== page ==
Available plating systems used to fixate the cervical spine possess several shortcomings in both design and implantation protocols. These plates are manufactured and provided to the surgeon in a range of sizes that vary by a fixed amount. This mandates that a large number of different size plates must be made and inventoried—adding to cost for manufacturer, vendor, and end user (e.g., hospitals). More importantly, the pre-manufactured sizes may not precisely fit all patients forcing surgeons to choose between a size too small or too large.
Current cervical plates are not modular, and will not permit addition of one plate to another for extension of the bony fusion at a future date. It is accepted that fusion of a specific spinal level will increase the load on, and the rate of degeneration of, the spinal segments immediately above and below the fused level. As the number of spinal fusion operations have increased, so have the number of patients who require extension of their fusion to adjacent levels. Currently, the original plate must be removed and replaced with a longer plate in order to fixate the additional fusion segment. This surgical procedure necessitates re-dissection through the prior, scarred operative field and substantially increases the operative risk to the patient. Further, since mis-alignment of the original plate along the vertical axis of the spine is common, proper implantation of the replacement plate often requires that the new bone screws be placed in different bone holes. The empty holes that result may act as stress concentration points within the vertebral bodies, as would any empty opening or crack within a rigid structural member, and lead to bone fracture and subsequent screw/plate migration.
Current plates may provide fixation that is too rigid. Since bone re-absorption at the bone/graft interface is the first phase of bone healing, fixation that is too rigid will not permit the bone fragments to settle and re-establish adequate contact after initial bone absorption. This process is known as “stress shielding” and will lead to separation of the bony fragments and significantly reduce the likelihood of bony fusion. Unsuccessful bone fusion may lead to construct failure and will frequently necessitate surgical revision with a second operative procedure.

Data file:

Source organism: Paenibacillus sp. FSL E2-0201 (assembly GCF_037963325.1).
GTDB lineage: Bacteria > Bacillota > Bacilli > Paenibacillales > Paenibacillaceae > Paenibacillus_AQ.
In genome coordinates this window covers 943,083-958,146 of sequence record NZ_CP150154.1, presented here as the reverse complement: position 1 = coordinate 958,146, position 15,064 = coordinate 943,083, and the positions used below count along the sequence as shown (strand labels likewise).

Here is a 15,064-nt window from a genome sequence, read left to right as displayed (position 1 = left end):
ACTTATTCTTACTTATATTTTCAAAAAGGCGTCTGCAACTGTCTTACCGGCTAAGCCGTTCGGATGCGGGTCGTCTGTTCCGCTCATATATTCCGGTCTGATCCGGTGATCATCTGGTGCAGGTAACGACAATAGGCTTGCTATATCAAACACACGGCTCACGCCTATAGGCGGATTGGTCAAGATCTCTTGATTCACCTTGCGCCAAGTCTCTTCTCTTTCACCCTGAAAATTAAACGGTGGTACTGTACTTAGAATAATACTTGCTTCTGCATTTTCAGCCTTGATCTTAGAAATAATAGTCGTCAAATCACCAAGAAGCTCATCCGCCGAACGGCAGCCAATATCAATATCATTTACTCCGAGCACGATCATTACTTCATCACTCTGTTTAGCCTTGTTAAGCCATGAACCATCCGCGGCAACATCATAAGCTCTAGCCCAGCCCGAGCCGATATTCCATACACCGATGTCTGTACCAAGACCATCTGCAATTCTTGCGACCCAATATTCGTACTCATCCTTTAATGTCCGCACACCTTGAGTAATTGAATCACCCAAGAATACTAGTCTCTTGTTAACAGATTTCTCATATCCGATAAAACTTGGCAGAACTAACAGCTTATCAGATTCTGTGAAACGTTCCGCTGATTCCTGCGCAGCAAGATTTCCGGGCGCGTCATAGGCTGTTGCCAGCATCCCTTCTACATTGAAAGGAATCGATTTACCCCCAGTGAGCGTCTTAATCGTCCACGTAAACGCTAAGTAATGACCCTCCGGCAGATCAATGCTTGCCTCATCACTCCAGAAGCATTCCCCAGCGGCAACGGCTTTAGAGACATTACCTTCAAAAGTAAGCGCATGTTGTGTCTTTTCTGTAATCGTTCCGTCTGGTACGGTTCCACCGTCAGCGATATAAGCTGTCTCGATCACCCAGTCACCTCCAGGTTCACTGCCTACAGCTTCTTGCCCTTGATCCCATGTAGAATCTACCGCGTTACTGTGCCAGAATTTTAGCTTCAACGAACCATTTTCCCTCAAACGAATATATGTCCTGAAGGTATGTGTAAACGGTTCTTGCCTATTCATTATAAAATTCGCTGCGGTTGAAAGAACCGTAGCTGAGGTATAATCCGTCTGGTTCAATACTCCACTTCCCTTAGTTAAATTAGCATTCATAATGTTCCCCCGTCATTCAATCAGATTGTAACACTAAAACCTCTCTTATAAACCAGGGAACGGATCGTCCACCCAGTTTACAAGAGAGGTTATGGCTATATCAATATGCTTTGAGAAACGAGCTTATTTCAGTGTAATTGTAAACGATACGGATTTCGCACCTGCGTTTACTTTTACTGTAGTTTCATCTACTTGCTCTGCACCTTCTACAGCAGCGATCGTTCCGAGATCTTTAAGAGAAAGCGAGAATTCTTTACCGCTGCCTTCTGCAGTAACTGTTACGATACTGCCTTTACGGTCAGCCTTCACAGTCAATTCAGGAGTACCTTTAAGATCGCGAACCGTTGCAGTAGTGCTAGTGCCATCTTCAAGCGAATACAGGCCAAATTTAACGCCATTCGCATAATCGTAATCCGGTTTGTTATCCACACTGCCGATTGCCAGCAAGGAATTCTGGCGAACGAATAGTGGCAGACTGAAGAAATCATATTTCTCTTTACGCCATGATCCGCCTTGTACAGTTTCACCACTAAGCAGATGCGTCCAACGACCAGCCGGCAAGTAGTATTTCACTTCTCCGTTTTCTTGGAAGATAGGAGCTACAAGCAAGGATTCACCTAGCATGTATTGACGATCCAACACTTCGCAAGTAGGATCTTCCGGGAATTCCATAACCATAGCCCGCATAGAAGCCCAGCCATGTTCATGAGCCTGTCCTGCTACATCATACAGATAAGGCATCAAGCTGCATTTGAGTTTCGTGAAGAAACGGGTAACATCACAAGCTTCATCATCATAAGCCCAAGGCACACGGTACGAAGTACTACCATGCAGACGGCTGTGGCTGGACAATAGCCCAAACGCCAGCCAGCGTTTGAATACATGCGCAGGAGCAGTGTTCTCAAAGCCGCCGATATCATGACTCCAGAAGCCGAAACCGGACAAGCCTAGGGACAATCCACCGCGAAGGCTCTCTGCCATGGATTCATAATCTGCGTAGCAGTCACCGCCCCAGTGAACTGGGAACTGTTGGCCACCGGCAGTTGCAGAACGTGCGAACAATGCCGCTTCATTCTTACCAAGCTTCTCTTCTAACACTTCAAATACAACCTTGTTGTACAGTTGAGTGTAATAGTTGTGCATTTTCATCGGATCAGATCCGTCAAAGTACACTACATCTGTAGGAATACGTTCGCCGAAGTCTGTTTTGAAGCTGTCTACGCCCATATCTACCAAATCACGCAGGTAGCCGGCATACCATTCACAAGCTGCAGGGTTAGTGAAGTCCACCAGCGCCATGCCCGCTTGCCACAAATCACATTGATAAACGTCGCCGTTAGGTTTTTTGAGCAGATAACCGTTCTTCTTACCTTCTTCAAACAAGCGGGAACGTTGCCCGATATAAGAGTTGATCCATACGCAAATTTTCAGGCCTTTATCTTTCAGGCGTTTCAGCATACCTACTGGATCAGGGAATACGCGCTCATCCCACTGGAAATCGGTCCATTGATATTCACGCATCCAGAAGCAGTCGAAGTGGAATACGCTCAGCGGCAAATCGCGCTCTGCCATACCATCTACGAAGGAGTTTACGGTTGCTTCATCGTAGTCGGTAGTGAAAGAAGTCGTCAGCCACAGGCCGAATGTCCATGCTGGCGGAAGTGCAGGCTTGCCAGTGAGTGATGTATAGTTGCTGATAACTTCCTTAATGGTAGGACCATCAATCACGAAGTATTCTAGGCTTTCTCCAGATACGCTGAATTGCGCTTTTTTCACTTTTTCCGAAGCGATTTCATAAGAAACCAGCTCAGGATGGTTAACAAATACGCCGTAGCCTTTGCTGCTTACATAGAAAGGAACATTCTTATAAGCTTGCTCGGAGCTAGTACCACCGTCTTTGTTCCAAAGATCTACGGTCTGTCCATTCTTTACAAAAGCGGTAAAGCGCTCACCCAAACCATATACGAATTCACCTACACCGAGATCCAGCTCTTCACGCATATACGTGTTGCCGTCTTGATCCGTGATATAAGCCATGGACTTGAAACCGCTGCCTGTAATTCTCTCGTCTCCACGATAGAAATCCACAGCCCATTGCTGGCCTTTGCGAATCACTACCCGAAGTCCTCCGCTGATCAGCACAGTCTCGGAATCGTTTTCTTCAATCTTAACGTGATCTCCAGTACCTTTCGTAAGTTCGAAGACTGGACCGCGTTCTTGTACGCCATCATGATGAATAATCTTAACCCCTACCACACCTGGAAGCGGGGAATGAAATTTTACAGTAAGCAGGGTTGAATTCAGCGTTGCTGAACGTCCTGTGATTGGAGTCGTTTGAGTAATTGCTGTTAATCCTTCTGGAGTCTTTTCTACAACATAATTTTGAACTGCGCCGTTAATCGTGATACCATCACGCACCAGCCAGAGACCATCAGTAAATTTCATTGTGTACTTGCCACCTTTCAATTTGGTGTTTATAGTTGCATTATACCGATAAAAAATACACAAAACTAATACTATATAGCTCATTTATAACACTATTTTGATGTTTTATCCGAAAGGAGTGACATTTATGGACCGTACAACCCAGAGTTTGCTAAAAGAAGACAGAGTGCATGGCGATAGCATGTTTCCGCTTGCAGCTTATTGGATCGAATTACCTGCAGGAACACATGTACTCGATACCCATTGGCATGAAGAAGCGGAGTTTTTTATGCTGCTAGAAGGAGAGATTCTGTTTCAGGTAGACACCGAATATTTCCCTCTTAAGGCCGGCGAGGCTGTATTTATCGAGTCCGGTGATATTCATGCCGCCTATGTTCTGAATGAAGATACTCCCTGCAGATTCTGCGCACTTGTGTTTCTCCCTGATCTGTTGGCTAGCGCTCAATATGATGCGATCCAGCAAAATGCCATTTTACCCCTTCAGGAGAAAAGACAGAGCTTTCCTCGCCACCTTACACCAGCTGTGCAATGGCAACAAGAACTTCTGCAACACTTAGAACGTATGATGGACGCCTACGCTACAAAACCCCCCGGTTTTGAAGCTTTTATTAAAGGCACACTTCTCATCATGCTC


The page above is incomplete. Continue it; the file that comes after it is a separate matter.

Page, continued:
Benzel (U.S. Pat. Nos. 5,681,312, 5,713,900) and Foley (Pat. Applic. Pub. No. US2001/0047172A1) have independently proposed platting systems designed to accommodate bone settling. In either system, however, bony subsidence causes one end of the plate to migrate towards an adjacent, normal disc space. This is highly undesirable since, with progressive subsidence, the plate may overly the disc space immediately above or below the fused segments and un-necessarily limit movement across a normal disc space. Clearly, accommodation of bone settling at the plate's end is a sub-optimal solution.
The implantation procedures of current plates have additional shortcomings. Distraction screws are used during disc removal and subsequent bone work and these screws are removed prior to bone plate placement. The empty bone holes created by removal of the distraction screws can interfere with proper placement of the bone screws used to anchor the plate and predispose to poor plate alignment along the long axis of the spine. This is especially problematic since the surgical steps that precede plate placement will distort the anatomical landmarks required to ensure proper plate alignment, leaving the surgeons with little guidance during plate implantation. For these reasons, bone plates are frequently placed “crooked” in the vertical plane and often predispose to improper bony alignment. Correct plate placement in the vertical plane is especially important in plates intended to accommodate bony subsidence, since the plate preferentially permits movement along its long axis. Thus, when the vertical axis of the plate and that of the spine are not properly aligned, the plate will further worsen the bony alignment as the vertebral bones subside.